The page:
Real‐world challenges and unmet needs in the diagnosis and treatment of suspected invasive pulmonary aspergillosis in patients with haematological diseases: An illustrative case study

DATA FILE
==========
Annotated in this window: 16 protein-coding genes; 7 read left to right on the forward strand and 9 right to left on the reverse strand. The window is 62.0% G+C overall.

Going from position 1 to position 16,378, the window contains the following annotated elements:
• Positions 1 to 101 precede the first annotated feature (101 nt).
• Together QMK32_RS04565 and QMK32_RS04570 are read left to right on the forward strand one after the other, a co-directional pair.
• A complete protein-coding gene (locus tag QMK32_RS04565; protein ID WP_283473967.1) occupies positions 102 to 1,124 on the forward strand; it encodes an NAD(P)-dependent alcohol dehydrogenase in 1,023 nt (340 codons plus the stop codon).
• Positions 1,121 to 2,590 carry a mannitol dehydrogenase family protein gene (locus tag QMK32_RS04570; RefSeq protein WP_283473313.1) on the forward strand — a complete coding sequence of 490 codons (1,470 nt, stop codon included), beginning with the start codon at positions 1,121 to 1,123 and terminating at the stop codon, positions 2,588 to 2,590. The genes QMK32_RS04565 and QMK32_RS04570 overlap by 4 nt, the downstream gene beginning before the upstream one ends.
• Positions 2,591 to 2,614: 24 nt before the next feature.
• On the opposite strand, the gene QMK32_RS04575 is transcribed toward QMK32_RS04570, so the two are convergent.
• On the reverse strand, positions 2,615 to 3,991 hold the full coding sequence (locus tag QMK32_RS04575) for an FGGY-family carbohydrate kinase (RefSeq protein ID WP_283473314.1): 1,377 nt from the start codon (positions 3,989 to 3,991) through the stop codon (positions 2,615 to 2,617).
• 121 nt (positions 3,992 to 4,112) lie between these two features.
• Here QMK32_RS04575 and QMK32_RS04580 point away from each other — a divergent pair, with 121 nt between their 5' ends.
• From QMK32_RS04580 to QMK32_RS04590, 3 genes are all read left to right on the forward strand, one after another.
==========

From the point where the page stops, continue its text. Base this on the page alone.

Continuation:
Recent years have seen important advances in the diagnosis of invasive pulmonary aspergillosis (IPA), complemented by the introduction of new therapies. Despite this, IPA remains a major cause of infection‐related mortality in patients with haematological diseases. There are two main reasons for this. First, diagnosis of IPA remains a challenge, since risk factors and the clinical, radiological and mycological presentations vary not only by fungal disease stage, but also by patient group (eg neutropenic vs non‐neutropenic patients). Diagnosis is particularly challenging in patients receiving mould‐active prophylactic or empirical treatment, which reduces the sensitivity of all diagnostic tests for IPA. Second, treatment of IPA is complex due to unpredictable pharmacokinetic profiles of antifungal agents, small therapeutic window in terms of exposure and adverse events, and multiple drug‐drug interactions through the CYP450 system. Here we report a case of a 23‐year‐old male with severe aplastic anaemia and subpleural nodules. Diagnostic tests for IPA obtained during ongoing mould‐active empirical treatment were negative. Intravenous voriconazole was stopped after visual disturbances and hallucinations. The patient then had an anaphylactic reaction to liposomal amphotericin B and was switched to intravenous posaconazole, which had to be discontinued due to a significant increase in transaminase levels. He was treated with oral isavuconazole with reduced dosage, triggered by increasing transaminases under the standard dosage. Even under reduced dosage, blood concentrations of isavuconazole were high and treatment was successful. The case illustrates real‐world challenges and unmet needs in the diagnosis and treatment of IPA in patients with haematological diseases.
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